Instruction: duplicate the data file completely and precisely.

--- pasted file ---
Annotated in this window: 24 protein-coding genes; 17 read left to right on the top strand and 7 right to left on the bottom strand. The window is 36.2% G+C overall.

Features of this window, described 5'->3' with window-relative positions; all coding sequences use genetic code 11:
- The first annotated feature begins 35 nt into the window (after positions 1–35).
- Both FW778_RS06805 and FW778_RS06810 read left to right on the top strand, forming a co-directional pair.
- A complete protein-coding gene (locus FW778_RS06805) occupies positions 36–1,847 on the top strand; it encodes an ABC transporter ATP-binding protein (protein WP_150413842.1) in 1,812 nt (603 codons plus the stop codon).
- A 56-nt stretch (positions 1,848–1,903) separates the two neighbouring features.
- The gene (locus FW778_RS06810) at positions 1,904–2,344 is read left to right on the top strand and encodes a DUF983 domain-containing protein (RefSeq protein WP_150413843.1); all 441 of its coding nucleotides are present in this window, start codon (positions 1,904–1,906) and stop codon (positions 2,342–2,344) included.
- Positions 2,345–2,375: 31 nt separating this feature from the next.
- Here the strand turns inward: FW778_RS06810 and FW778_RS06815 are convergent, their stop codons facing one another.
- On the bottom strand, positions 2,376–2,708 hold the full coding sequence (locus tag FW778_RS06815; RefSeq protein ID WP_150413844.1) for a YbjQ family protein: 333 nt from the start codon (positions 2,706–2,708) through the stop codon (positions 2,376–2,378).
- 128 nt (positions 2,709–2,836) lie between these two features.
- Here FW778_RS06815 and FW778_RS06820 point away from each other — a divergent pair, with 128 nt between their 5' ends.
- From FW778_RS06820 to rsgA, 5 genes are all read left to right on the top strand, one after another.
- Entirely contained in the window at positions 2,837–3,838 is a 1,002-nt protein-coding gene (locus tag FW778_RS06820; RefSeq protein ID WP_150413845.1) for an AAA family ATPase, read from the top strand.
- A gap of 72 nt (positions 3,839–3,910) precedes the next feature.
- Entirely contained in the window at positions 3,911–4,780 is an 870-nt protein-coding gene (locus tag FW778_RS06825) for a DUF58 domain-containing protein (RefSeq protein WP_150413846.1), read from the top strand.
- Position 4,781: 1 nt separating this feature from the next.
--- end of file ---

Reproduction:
Annotated in this window: 24 protein-coding genes; 17 read left to right on the top strand and 7 right to left on the bottom strand. The window is 36.2% G+C overall.

Features of this window, described 5'->3' with window-relative positions; all coding sequences use genetic code 11:
- The first annotated feature begins 35 nt into the window (after positions 1–35).
- Both FW778_RS06805 and FW778_RS06810 read left to right on the top strand, forming a co-directional pair.
- A complete protein-coding gene (locus FW778_RS06805) occupies positions 36–1,847 on the top strand; it encodes an ABC transporter ATP-binding protein (protein WP_150413842.1) in 1,812 nt (603 codons plus the stop codon).
- A 56-nt stretch (positions 1,848–1,903) separates the two neighbouring features.
- The gene (locus FW778_RS06810) at positions 1,904–2,344 is read left to right on the top strand and encodes a DUF983 domain-containing protein (RefSeq protein WP_150413843.1); all 441 of its coding nucleotides are present in this window, start codon (positions 1,904–1,906) and stop codon (positions 2,342–2,344) included.
- Positions 2,345–2,375: 31 nt separating this feature from the next.
- Here the strand turns inward: FW778_RS06810 and FW778_RS06815 are convergent, their stop codons facing one another.
- On the bottom strand, positions 2,376–2,708 hold the full coding sequence (locus tag FW778_RS06815; RefSeq protein ID WP_150413844.1) for a YbjQ family protein: 333 nt from the start codon (positions 2,706–2,708) through the stop codon (positions 2,376–2,378).
- 128 nt (positions 2,709–2,836) lie between these two features.
- Here FW778_RS06815 and FW778_RS06820 point away from each other — a divergent pair, with 128 nt between their 5' ends.
- From FW778_RS06820 to rsgA, 5 genes are all read left to right on the top strand, one after another.
- Entirely contained in the window at positions 2,837–3,838 is a 1,002-nt protein-coding gene (locus tag FW778_RS06820; RefSeq protein ID WP_150413845.1) for an AAA family ATPase, read from the top strand.
- A gap of 72 nt (positions 3,839–3,910) precedes the next feature.
- Entirely contained in the window at positions 3,911–4,780 is an 870-nt protein-coding gene (locus tag FW778_RS06825) for a DUF58 domain-containing protein (RefSeq protein WP_150413846.1), read from the top strand.
- Position 4,781: 1 nt separating this feature from the next.